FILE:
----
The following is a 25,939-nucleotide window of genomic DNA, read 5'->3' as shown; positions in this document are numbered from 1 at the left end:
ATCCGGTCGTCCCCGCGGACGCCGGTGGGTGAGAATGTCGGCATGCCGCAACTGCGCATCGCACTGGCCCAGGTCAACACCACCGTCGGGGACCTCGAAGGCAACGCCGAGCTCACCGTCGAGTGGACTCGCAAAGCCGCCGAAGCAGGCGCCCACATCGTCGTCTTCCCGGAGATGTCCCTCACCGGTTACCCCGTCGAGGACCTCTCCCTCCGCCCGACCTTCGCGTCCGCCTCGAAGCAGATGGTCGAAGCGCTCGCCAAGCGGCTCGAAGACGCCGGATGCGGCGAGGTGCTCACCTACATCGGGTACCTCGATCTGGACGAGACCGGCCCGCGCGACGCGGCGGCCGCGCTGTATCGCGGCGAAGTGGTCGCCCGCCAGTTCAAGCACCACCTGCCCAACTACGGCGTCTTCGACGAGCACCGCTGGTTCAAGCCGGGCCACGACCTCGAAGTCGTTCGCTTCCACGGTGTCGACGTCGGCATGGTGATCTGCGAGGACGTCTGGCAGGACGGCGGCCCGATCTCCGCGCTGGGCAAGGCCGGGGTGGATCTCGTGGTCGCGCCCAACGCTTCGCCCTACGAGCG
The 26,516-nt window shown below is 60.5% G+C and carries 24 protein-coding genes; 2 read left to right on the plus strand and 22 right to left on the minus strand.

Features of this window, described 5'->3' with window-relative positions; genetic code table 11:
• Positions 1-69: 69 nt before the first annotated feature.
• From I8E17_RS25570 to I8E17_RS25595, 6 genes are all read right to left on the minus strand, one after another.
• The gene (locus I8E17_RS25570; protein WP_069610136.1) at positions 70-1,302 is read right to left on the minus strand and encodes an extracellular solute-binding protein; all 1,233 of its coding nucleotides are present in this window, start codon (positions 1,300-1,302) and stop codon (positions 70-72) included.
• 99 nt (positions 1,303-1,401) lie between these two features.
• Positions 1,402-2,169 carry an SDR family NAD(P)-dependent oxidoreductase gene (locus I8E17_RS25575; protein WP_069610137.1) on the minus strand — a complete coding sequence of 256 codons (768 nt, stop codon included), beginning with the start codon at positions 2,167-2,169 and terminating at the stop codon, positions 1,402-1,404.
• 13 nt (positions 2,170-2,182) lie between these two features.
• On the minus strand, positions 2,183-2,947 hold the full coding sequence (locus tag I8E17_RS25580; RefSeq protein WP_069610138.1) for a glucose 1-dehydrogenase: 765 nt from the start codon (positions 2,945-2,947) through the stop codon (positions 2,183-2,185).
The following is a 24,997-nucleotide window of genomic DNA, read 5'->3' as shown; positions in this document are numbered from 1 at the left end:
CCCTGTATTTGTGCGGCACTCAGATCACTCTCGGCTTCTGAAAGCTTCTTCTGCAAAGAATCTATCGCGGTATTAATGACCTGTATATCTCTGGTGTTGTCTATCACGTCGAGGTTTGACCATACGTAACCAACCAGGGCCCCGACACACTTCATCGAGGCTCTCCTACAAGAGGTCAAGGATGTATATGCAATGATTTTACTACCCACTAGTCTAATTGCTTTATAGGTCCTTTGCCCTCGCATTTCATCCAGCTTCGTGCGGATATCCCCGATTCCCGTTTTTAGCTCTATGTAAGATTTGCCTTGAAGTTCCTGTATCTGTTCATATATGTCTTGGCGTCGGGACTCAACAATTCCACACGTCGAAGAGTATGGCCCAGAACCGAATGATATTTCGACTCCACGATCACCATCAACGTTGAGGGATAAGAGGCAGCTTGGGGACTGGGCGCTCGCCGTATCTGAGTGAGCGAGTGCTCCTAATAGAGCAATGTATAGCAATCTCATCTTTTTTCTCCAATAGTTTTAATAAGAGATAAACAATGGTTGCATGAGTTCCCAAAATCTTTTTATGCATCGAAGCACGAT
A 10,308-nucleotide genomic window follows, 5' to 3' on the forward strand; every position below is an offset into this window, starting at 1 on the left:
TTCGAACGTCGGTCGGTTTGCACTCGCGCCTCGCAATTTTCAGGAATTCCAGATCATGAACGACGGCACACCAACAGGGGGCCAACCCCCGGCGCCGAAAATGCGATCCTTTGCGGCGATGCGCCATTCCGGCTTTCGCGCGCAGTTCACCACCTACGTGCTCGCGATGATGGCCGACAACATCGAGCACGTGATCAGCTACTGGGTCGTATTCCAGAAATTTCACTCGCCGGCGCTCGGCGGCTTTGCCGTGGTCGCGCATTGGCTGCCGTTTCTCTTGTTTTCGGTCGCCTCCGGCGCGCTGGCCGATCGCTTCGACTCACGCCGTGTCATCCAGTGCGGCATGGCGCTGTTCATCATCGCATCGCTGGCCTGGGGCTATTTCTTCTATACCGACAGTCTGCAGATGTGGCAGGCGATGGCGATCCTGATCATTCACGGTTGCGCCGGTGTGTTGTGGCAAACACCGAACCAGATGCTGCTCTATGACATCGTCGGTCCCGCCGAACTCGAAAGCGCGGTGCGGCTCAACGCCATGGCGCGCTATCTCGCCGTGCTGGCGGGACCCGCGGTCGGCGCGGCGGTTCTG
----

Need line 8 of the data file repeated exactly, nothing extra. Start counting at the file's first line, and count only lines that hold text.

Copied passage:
• 99 nt (positions 1,303-1,401) lie between these two features.